Theatrical legend Terry Runnels, who joined the Gridiron last year, is director of the show, and has several roles, perhaps most memorably as a veteran stage performer searching high and low for Stage Center. One crowd favorite will be the tribute he leads, on-stage, to a beloved, soon departed, theatrical venue.
The Hobby Lobby Chorus, which appeared to the acclaim of last year’s audiences, is back … but with a difference. No hints on this one: You’ll have to see it, to get it.
Larry Pierce and the Gridiron Band do their part to keep the performers on-key and on-time, and the Lyric Plaza venue again delivers as a good home for the show.
The technical aspects of the show are satisfying, with good lighting and sound. Runnels’ minimalist approach to staging works as the cast drives a non-stop narrative through both acts. Lots of laughs and insightful jabs at politicians and their foibles – guaranteed.
The show is “Driving Blind with Earplugs … Or: Enquiring Minds Don’t Want to Know.” Performances are at Lyric Plaza Theatre, 1726 N.W. 16 St., Oklahoma City, OK, 7:30 p.m. the evenings of Wednesday Feb. 26, Friday, Feb. 28 and Saturday, March 1.
Don’t go to the theatre to buy your tickets, go online: okcgridiron.org/tickets/. Or, for phone orders, please call TicketStorm at 1-866-966-1777. For group ticket sales (ten or more), please call 405-830-5964.
However, if you wish to take your chances with a walk-up, the box office at Lyric Plaza will open around 7 p.m. each night of performance.
As always, net proceeds from the show benefit the scholarship program organized by this collection of working journalists from The Oklahoman, The City Sentinel/CapitolBeatOK, OETA, Oklahoma Watch, News9 and other media organizations. Oklahoma Watch is “presenting sponsor” for this year’s show.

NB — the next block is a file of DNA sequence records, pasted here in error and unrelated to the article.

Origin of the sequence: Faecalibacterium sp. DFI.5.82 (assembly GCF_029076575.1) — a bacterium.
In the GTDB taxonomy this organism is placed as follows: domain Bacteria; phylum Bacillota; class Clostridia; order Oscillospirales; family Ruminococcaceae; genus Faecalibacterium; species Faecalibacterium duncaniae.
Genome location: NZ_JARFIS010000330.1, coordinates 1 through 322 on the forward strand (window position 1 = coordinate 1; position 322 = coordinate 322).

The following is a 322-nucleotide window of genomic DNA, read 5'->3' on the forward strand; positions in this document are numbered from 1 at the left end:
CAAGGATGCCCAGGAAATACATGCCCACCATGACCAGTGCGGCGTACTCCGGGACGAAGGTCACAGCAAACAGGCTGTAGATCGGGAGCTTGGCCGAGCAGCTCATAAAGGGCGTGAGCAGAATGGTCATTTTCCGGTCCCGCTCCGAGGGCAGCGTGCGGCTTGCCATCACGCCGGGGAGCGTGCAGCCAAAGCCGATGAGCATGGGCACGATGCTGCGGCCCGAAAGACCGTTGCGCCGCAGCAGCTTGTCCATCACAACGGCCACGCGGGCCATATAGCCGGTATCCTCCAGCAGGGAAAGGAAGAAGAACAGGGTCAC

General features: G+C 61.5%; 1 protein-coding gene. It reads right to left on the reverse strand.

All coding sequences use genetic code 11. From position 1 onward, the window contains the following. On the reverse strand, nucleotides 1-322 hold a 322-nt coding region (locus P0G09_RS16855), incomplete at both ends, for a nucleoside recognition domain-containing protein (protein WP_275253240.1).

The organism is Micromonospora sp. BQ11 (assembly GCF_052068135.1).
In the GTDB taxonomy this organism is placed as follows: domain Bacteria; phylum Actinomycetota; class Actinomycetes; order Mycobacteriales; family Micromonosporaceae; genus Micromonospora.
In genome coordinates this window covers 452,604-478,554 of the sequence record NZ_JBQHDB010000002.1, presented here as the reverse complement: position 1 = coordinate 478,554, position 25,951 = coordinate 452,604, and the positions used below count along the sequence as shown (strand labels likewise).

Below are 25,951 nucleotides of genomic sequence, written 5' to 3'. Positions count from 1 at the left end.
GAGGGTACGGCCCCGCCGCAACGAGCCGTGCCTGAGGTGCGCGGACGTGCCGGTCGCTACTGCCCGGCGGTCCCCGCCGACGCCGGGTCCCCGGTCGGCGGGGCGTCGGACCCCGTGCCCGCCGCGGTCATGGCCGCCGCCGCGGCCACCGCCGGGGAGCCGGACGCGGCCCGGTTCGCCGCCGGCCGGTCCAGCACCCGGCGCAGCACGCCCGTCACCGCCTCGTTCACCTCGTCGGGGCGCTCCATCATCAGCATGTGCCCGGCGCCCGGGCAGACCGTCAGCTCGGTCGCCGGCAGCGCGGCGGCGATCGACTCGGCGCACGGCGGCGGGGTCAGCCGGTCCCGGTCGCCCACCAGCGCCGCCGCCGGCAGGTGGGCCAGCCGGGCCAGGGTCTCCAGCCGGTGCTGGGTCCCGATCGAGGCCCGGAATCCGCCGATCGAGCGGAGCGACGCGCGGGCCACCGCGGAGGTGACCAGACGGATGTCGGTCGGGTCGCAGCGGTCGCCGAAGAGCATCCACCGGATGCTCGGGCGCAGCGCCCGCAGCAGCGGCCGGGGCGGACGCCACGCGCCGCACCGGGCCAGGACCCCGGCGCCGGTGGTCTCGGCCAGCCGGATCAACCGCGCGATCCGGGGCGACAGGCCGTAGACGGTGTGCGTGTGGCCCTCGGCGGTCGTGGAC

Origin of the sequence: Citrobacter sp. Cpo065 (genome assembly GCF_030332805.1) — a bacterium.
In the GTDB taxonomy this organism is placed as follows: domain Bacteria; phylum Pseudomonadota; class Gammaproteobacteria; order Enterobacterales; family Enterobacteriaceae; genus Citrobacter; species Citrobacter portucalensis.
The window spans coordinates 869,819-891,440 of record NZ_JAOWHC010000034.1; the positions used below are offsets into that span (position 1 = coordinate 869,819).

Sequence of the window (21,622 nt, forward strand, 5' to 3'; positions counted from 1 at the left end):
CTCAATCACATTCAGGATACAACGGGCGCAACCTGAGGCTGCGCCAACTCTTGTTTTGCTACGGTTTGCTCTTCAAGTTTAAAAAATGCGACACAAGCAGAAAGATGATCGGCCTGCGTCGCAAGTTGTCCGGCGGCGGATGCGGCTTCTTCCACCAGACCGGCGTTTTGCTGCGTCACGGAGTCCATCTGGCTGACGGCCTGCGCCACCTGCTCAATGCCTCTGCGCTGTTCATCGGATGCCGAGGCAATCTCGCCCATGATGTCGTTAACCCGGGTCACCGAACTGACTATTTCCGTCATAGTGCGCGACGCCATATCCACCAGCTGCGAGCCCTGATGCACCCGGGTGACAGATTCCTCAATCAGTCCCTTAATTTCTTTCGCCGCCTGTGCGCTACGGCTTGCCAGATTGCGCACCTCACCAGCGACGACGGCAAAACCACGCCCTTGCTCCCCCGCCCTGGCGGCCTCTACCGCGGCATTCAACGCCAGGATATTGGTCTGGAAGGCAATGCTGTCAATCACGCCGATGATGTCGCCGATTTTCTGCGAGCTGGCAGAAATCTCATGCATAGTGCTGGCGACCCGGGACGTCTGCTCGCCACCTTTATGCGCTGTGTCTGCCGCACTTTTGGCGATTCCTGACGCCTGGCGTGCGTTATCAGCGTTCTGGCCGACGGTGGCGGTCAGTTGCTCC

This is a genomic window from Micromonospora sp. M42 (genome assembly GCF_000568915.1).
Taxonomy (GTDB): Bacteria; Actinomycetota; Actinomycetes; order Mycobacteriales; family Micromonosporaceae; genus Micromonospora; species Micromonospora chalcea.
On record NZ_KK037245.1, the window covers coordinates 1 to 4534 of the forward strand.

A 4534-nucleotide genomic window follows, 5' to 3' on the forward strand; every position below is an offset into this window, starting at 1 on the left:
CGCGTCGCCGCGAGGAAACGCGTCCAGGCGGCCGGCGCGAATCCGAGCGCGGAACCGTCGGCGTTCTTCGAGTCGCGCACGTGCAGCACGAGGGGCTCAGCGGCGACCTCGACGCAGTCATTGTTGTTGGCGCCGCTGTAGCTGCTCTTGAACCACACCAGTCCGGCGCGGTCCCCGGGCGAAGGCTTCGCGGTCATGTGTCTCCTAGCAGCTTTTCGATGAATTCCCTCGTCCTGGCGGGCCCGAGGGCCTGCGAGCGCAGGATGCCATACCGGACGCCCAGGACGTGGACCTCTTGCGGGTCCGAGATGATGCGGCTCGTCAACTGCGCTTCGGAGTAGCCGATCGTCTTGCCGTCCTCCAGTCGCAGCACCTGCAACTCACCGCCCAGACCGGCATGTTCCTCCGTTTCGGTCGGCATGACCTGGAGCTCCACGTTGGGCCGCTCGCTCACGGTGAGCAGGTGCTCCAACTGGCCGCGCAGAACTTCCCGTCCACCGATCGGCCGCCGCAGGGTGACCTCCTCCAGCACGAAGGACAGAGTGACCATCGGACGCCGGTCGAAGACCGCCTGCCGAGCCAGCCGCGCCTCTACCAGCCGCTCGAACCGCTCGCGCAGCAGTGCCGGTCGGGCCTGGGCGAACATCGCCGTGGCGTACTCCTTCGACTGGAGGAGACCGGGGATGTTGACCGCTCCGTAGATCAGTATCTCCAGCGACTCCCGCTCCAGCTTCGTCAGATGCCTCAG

Other show sponors include Jones Public Relations and this newspaper.
As this humble scribe watched from a secret location in the rafters at Lyric this amusing Gridiron story – which “singes” but never quite burns the political and cultural elite – there came to mind a few of the greats of Oklahoma journalism past:
Bob Lee, the legendary Oklahoman columnist who recently went on to that Newsroom in the Sky, Carter Bradley and Ralph Sewell (rock-solid Gridiron presences for decades) and the great Ed Dykus, a jurist who joined the cast each year to have fun at the late Henry Bellmon’s expense. Just this week, we lost another one: Broadcast journalist Jan Lovell died on Wednesday morning, Feb. 26. We remember them, and so many more hard-working writers and observers who are no longer in this vale of tears.
It is comforting to imagine these great souls watching their descendants in the Fourth Estate of Oklahoma, continuing traditions of independence and careful reporting in the public interest – and having a bit of fun along the way.
Well Done, Gridiron!
NOTE: Publius is the pseudonym of an Oklahoma City journalist. Publius (“The public”) was the penname used for James Madison, Alexander Hamilton and John Jay in newspaper commentaries advocating approval of the U.S. Constitution and the Bill of Rights – including explicit protections for freedom of speech, and of the press, at the dawn of American history.